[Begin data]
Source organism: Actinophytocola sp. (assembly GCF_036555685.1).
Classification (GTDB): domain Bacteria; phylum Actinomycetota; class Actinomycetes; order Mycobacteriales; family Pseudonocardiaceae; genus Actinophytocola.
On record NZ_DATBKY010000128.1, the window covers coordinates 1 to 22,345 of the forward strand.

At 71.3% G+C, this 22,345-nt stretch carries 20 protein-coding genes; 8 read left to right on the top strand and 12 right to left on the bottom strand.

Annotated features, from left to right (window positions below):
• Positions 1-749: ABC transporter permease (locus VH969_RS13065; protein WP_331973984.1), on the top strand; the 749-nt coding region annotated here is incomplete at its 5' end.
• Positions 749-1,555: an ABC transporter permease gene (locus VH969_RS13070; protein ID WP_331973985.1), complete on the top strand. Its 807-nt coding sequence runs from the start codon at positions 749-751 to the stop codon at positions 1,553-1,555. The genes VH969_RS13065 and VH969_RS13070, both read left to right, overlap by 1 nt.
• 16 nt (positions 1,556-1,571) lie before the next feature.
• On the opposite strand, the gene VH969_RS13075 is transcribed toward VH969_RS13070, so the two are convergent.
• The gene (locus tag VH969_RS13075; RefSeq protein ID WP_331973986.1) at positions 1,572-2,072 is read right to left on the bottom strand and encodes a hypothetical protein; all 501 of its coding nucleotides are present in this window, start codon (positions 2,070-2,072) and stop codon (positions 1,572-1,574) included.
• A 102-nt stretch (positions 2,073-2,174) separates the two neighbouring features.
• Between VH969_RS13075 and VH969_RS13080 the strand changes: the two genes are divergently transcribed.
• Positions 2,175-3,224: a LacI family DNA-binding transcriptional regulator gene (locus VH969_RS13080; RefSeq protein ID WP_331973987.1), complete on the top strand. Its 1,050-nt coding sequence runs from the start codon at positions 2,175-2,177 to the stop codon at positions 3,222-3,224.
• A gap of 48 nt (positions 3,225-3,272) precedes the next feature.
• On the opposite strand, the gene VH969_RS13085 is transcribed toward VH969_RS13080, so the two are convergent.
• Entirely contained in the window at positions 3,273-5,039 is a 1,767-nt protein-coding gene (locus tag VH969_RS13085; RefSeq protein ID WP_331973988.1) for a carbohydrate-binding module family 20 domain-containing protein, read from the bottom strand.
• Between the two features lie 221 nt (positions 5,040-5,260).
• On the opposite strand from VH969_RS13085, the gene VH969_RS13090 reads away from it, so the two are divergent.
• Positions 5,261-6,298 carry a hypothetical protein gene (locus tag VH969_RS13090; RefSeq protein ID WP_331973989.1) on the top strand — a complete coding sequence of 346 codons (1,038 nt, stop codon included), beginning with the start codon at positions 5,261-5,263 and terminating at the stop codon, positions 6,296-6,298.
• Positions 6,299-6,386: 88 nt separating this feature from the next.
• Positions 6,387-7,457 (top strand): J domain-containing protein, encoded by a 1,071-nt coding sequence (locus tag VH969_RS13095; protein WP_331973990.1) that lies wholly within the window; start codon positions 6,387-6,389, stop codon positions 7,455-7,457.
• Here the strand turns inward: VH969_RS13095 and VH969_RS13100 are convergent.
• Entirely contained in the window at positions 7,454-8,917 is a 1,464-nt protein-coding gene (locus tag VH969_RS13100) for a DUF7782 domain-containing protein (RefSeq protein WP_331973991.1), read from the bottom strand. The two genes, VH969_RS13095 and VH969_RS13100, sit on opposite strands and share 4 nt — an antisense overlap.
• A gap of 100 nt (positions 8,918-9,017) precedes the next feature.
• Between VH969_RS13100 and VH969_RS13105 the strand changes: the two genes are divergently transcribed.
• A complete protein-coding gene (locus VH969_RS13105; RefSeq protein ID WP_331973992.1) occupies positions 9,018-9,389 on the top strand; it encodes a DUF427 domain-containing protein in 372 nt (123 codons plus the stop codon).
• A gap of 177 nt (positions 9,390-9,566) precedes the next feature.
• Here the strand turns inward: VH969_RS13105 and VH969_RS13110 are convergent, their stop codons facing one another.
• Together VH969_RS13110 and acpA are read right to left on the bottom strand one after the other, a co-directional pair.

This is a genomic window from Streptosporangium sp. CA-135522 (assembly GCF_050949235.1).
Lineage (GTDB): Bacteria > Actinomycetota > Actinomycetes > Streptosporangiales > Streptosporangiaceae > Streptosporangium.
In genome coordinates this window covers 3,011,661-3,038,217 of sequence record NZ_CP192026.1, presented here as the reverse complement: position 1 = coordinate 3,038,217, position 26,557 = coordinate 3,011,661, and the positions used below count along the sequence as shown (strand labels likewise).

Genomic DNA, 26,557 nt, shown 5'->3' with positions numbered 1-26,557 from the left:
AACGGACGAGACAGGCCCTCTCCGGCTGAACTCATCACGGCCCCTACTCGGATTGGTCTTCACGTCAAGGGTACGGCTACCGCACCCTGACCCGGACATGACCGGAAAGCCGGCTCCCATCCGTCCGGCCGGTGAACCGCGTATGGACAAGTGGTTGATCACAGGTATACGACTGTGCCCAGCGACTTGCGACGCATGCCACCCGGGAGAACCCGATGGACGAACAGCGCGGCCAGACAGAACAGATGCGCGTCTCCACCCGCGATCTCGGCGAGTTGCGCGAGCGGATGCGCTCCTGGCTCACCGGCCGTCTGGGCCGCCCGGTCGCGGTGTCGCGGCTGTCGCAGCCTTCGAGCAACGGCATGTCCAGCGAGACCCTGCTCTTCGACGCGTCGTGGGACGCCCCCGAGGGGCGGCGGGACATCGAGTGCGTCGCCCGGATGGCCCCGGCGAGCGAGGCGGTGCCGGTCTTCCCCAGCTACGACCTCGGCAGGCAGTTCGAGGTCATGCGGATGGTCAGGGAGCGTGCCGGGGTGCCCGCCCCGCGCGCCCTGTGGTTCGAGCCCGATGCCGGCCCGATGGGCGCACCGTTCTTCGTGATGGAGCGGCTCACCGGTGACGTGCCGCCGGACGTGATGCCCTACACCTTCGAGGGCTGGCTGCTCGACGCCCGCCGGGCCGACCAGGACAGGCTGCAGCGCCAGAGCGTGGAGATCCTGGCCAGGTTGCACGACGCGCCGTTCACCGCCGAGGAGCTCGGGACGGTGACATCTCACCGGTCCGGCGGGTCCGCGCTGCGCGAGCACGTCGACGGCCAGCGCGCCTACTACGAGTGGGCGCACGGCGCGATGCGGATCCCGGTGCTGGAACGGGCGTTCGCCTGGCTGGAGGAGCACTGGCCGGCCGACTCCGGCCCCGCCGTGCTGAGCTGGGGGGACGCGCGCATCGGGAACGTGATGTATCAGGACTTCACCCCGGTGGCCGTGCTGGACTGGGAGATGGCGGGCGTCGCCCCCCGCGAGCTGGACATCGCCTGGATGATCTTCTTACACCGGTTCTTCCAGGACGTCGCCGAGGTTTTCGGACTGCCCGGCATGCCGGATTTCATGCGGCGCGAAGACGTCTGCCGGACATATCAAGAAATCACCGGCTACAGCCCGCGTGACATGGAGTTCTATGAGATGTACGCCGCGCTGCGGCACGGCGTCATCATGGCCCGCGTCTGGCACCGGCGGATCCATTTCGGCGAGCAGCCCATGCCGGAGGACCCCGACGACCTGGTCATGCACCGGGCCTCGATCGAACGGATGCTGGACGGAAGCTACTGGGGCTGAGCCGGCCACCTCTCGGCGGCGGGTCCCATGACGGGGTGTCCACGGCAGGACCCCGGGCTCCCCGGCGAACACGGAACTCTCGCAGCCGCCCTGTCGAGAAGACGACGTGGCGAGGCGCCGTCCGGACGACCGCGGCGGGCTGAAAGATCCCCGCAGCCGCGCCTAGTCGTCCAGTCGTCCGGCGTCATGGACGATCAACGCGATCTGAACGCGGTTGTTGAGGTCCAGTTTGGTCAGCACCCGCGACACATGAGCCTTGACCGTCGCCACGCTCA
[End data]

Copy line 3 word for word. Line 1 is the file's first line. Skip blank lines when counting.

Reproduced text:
On record NZ_DATBKY010000128.1, the window covers coordinates 1 to 22,345 of the forward strand.